My 18 year old son, Tyson, was diagnosed in February 2018 with IgA Nephropathy. His blood pressure was elevated during and after a minor surgery in January. He’s doctor ran blood tests and we were sent to Norton Children’s in Louisville. There it was determined through a kidney biopsy that it was indeed IgA.
His health progressively worsened, and by May he was starting home peritoneal dialysis nightly. In June he was hospitalized after having 2 seizures due to his high blood pressure. We were told he would need a kidney transplant. He was placed on the national registry and I was being vetted and tested as a potential donor. We received word September 5 I was eligible for donation, and on October 9, at Norton Children’s, I gave him his second chance at life.
He’s a very athletic kid, who plays soccer for a traveling club as well as his high school. He missed the spring season with his club, and his senior season with his high school team. He’s been told he’ll be able to practice and play this coming spring with his club. He will graduate with honors May 2019 from McCracken County High School. He has applied to and has been accepted to five different Kentucky universities, and has chosen University of Kentucky. He will major in Biology with hopes of attending dental school and becoming and orthodontist.
He has never once asked “why me?”. He’s never refused his medicine or a dialysis treatment. Even on his worst days prior to transplant, he went to school or work (yes, he even has a part time job) and tried his hardest to get through the day. Since he’s been home from the transplant, he’s starting to go back to the kid he was before he became sick-smiling, whistling and singing around the house, teasing his little sister, and hanging out with friends.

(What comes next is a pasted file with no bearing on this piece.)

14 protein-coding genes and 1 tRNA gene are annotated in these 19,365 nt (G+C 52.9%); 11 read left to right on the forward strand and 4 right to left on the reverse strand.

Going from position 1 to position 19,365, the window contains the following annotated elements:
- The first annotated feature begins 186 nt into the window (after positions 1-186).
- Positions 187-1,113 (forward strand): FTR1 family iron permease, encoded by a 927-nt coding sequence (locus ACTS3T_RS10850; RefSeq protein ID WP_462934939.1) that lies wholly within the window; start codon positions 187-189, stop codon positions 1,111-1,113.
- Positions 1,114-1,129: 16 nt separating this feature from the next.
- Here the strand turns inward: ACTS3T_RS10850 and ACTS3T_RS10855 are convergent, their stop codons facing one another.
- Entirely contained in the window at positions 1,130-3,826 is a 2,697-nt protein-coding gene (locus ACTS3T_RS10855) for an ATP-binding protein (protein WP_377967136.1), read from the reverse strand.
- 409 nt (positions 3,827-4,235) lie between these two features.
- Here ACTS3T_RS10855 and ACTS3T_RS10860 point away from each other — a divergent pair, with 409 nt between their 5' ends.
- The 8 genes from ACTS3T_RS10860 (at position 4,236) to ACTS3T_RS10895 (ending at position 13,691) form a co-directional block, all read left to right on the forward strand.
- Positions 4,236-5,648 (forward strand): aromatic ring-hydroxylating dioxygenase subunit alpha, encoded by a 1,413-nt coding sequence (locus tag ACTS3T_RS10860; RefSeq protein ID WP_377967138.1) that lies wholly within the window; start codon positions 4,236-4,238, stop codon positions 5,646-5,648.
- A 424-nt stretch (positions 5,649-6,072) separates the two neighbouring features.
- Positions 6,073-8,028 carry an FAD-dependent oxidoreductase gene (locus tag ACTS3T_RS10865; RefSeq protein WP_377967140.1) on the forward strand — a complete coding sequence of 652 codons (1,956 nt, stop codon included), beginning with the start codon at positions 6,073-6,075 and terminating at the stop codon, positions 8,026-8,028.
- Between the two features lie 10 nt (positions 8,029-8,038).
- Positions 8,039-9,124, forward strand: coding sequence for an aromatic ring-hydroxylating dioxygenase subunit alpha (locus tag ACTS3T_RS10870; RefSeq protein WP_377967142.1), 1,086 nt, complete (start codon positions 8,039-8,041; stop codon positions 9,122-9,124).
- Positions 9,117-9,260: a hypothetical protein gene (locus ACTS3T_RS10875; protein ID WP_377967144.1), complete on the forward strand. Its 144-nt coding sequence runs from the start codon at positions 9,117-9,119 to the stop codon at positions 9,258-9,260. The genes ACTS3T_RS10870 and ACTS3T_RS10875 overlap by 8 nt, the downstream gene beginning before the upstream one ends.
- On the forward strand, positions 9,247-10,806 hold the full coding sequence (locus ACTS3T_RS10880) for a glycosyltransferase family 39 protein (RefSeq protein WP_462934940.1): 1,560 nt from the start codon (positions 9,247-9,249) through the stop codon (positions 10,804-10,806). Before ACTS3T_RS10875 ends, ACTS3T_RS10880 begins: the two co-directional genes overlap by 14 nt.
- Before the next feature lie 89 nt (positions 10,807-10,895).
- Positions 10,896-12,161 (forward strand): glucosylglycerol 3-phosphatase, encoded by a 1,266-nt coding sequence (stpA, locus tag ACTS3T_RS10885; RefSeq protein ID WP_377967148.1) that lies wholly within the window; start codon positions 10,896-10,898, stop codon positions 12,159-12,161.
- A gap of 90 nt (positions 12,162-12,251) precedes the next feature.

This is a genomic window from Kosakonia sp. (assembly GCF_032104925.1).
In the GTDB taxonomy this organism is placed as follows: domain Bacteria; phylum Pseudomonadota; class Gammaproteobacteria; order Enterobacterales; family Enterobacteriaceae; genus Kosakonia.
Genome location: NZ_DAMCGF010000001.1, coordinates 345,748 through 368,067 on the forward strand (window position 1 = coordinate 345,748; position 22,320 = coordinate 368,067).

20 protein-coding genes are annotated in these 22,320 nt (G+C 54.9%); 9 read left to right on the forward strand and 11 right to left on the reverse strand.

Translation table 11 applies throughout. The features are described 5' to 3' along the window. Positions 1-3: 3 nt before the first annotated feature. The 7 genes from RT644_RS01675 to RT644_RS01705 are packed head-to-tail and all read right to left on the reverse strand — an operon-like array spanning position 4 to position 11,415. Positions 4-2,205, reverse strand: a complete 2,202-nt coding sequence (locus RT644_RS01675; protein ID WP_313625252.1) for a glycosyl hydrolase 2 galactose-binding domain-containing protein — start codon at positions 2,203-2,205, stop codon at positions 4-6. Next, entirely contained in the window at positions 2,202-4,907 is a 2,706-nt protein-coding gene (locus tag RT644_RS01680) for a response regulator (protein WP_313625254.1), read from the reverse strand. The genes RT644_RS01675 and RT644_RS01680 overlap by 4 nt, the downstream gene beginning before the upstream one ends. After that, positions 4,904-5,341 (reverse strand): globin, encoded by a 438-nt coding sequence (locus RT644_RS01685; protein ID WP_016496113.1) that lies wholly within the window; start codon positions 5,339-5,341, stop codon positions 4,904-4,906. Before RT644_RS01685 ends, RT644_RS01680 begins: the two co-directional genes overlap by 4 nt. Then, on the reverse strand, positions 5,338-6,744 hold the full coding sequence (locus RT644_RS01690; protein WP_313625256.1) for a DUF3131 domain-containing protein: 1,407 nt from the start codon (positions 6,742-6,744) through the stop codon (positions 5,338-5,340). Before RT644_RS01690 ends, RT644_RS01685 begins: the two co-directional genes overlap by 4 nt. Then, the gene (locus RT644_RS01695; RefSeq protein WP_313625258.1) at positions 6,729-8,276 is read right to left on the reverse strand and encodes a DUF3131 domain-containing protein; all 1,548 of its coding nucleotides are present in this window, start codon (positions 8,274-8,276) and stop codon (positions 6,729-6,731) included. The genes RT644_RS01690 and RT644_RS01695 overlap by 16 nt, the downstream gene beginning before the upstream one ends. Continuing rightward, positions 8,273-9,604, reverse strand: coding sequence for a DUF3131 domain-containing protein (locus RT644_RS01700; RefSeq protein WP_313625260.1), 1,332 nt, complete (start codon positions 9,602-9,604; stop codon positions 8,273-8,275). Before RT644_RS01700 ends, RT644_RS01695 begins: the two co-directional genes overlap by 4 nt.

His first day back at school is today (11/26) and he even drove himself to school. I never imagined my family would be on the receiving end of an organ donation. We (myself, my husband, and our three children) are all registered donors, and I just felt that when my time was over, my organs and tissue would be recovered and life would go on for others. I never imagined us ever having to rely on another person’s selflessness to save one of my children. I carried my phone everywhere and we made plans and back up plans in case we got the call saying there was a kidney before all my testing was complete. I can’t imagine the pain and frustration of the ones who have been waiting for years on the registry.
Tyson’s story has been on our local news and in the newspaper, as well as a couple social media outlets. I truly hope someone read or saw his story and it helped sway him/her into becoming a donor. I tell everyone all the time “become a donor, and make sure your wishes are known to your family. Donate blood if you’re able. Do something to keep life going”